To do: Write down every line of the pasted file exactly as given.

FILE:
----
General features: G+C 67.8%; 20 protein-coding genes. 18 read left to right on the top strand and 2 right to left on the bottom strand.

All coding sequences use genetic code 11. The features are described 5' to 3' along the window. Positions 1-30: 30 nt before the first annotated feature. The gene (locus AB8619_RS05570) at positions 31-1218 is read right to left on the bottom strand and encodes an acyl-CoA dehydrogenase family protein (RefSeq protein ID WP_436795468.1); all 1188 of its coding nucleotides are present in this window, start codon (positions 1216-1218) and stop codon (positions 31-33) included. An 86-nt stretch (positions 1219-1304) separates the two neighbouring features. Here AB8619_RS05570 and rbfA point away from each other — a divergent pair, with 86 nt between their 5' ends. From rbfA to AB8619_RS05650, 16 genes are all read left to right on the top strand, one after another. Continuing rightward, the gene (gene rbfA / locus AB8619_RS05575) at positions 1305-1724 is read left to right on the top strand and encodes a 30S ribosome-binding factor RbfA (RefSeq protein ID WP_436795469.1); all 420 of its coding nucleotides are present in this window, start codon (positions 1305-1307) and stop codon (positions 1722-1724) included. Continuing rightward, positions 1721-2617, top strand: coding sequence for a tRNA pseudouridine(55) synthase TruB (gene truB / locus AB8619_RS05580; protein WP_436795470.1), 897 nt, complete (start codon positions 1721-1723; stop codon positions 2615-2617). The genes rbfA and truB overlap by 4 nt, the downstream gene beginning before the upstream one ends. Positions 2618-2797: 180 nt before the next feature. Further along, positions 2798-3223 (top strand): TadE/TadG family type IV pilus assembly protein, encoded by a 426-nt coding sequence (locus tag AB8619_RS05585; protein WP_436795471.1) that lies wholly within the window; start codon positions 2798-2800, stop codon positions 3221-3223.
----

General features: G+C 67.8%; 20 protein-coding genes. 18 read left to right on the top strand and 2 right to left on the bottom strand.

All coding sequences use genetic code 11. The features are described 5' to 3' along the window. Positions 1-30: 30 nt before the first annotated feature. The gene (locus AB8619_RS05570) at positions 31-1218 is read right to left on the bottom strand and encodes an acyl-CoA dehydrogenase family protein (RefSeq protein ID WP_436795468.1); all 1188 of its coding nucleotides are present in this window, start codon (positions 1216-1218) and stop codon (positions 31-33) included. An 86-nt stretch (positions 1219-1304) separates the two neighbouring features. Here AB8619_RS05570 and rbfA point away from each other — a divergent pair, with 86 nt between their 5' ends. From rbfA to AB8619_RS05650, 16 genes are all read left to right on the top strand, one after another. Continuing rightward, the gene (gene rbfA / locus AB8619_RS05575) at positions 1305-1724 is read left to right on the top strand and encodes a 30S ribosome-binding factor RbfA (RefSeq protein ID WP_436795469.1); all 420 of its coding nucleotides are present in this window, start codon (positions 1305-1307) and stop codon (positions 1722-1724) included. Continuing rightward, positions 1721-2617, top strand: coding sequence for a tRNA pseudouridine(55) synthase TruB (gene truB / locus AB8619_RS05580; protein WP_436795470.1), 897 nt, complete (start codon positions 1721-1723; stop codon positions 2615-2617). The genes rbfA and truB overlap by 4 nt, the downstream gene beginning before the upstream one ends. Positions 2618-2797: 180 nt before the next feature. Further along, positions 2798-3223 (top strand): TadE/TadG family type IV pilus assembly protein, encoded by a 426-nt coding sequence (locus tag AB8619_RS05585; protein WP_436795471.1) that lies wholly within the window; start codon positions 2798-2800, stop codon positions 3221-3223.